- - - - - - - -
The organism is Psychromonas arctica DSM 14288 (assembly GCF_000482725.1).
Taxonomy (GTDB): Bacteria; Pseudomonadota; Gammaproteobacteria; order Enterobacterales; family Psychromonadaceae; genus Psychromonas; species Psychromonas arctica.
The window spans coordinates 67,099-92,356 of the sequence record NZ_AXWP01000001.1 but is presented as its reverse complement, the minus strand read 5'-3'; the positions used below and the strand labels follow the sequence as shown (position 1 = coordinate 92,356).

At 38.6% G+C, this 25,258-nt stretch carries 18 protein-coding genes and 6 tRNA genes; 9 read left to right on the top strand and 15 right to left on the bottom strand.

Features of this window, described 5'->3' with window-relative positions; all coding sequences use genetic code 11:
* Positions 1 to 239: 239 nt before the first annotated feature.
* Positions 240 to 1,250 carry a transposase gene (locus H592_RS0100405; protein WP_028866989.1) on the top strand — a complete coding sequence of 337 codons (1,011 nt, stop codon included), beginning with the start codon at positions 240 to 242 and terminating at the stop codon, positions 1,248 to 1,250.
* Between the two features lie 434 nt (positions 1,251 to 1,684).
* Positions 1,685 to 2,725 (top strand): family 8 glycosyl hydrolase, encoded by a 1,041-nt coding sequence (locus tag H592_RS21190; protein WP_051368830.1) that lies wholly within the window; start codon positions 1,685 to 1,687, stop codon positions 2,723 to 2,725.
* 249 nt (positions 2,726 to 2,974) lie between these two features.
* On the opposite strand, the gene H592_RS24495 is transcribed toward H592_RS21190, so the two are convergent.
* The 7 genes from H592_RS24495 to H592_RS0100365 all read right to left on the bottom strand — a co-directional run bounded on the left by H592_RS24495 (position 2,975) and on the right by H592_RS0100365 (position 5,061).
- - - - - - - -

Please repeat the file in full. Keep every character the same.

The organism is Psychromonas arctica DSM 14288 (assembly GCF_000482725.1).
Taxonomy (GTDB): Bacteria; Pseudomonadota; Gammaproteobacteria; order Enterobacterales; family Psychromonadaceae; genus Psychromonas; species Psychromonas arctica.
The window spans coordinates 67,099-92,356 of the sequence record NZ_AXWP01000001.1 but is presented as its reverse complement, the minus strand read 5'-3'; the positions used below and the strand labels follow the sequence as shown (position 1 = coordinate 92,356).

At 38.6% G+C, this 25,258-nt stretch carries 18 protein-coding genes and 6 tRNA genes; 9 read left to right on the top strand and 15 right to left on the bottom strand.

Features of this window, described 5'->3' with window-relative positions; all coding sequences use genetic code 11:
* Positions 1 to 239: 239 nt before the first annotated feature.
* Positions 240 to 1,250 carry a transposase gene (locus H592_RS0100405; protein WP_028866989.1) on the top strand — a complete coding sequence of 337 codons (1,011 nt, stop codon included), beginning with the start codon at positions 240 to 242 and terminating at the stop codon, positions 1,248 to 1,250.
* Between the two features lie 434 nt (positions 1,251 to 1,684).
* Positions 1,685 to 2,725 (top strand): family 8 glycosyl hydrolase, encoded by a 1,041-nt coding sequence (locus tag H592_RS21190; protein WP_051368830.1) that lies wholly within the window; start codon positions 1,685 to 1,687, stop codon positions 2,723 to 2,725.
* 249 nt (positions 2,726 to 2,974) lie between these two features.
* On the opposite strand, the gene H592_RS24495 is transcribed toward H592_RS21190, so the two are convergent.
* The 7 genes from H592_RS24495 to H592_RS0100365 all read right to left on the bottom strand — a co-directional run bounded on the left by H592_RS24495 (position 2,975) and on the right by H592_RS0100365 (position 5,061).